In another aspect, in a method of the above-mentioned type, the state machine further includes at least one activate state for activating the at least a portion of the plurality of code packages after it is distributed to the associated updateable elements of the first and second servers. The method further includes activating, during the at least one activate state, and in the single traversal of the state machine, the at least a portion of the plurality of code packages that were distributed to the updateable element of the first server in the distributing step, and activating, during the at least one activate state, and in a subsequent traversal of the state machine, the at least a portion of the plurality of code packages that was distributed to the updateable element of the second server in the distributing step.
In another aspect, a method of the first above-mentioned type further includes grouping the associated updateable elements of the first and second servers in a group, and distributing, responsive to the grouping, at least a portion of the plurality of code packages to the updateable elements of the first and second servers according to the sequence and during the at least one distribute state in a single traversal of the state machine.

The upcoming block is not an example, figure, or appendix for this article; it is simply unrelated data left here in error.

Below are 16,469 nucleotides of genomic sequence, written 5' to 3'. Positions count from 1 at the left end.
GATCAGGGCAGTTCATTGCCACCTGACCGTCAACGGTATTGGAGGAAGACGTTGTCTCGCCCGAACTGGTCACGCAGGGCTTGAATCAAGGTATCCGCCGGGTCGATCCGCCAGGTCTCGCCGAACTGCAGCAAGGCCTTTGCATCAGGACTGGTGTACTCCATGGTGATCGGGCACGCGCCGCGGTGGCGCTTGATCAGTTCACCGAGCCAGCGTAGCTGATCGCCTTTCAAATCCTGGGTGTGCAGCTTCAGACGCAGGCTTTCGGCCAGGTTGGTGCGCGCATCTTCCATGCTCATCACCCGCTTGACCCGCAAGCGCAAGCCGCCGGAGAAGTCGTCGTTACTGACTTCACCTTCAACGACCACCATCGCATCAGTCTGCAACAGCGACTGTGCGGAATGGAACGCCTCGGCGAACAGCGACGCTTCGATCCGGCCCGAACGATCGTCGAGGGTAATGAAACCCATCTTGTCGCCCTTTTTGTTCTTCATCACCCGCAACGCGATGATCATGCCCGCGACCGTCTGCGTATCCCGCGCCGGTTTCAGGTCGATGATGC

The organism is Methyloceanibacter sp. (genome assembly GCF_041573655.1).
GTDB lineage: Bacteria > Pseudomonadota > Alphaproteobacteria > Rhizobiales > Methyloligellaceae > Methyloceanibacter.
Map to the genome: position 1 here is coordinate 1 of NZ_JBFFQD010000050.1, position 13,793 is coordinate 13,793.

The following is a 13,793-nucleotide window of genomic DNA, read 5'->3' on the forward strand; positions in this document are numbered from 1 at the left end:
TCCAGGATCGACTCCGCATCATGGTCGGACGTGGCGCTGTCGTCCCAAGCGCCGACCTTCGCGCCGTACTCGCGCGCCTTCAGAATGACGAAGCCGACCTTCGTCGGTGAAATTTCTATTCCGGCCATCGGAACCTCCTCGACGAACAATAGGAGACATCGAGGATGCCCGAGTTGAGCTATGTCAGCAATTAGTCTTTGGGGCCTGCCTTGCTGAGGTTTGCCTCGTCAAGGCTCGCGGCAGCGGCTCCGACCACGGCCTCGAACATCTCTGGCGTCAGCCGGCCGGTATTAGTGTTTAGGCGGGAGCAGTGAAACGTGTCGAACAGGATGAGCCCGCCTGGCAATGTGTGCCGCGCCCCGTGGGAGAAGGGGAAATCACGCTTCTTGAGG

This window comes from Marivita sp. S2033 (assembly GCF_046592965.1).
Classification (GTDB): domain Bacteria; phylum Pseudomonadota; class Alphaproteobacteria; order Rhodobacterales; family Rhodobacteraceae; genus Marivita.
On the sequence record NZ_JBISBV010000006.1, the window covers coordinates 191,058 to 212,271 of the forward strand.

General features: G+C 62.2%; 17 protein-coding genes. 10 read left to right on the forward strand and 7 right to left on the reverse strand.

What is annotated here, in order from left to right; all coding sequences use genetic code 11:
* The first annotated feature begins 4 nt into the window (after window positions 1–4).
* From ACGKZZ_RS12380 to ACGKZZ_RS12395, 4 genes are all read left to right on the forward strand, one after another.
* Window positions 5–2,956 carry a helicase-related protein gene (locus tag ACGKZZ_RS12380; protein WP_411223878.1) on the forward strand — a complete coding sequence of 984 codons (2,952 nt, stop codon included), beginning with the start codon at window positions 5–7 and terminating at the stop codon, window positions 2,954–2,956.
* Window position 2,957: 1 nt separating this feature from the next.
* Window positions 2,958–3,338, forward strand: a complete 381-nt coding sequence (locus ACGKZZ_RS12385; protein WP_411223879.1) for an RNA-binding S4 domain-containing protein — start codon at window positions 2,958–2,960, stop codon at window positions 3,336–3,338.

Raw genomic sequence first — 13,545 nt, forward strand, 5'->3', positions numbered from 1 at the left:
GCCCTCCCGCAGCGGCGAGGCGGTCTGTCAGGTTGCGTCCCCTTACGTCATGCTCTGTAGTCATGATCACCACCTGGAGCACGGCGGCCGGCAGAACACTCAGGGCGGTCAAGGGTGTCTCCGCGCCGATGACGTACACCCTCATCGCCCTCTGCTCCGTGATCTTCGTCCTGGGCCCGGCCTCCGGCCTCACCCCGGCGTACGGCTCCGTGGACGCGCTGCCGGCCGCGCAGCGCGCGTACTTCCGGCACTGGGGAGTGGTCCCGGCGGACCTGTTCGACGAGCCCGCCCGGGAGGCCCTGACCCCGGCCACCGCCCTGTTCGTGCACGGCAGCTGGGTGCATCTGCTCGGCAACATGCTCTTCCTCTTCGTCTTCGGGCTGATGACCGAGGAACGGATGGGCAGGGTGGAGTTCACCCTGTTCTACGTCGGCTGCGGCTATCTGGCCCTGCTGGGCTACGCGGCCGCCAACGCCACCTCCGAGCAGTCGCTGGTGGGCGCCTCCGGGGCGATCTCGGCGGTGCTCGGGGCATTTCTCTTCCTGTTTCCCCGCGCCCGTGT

In another aspect, a method for deploying computing infrastructure includes integrating computer-readable code into a computing system comprising a data storage facility having a first server with a plurality of associated updateable elements, where the code in combination with the computing system is capable of coordinating update actions in the storage facility by performing a method. The method includes setting a sequence for distributing a plurality of code packages to the plurality of associated updateable elements according to different states of a fixed state machine, wherein the states are traversed in sequence, and include at least one distribute state for distributing at least a portion of the plurality of code packages, grouping at least two of the plurality of code packages in a group, and distributing, responsive to the grouping, the at least a portion of the plurality of code packages to the plurality of associated updateable elements in the group according to the sequence and during the at least one distribute state in a single traversal of the state machine.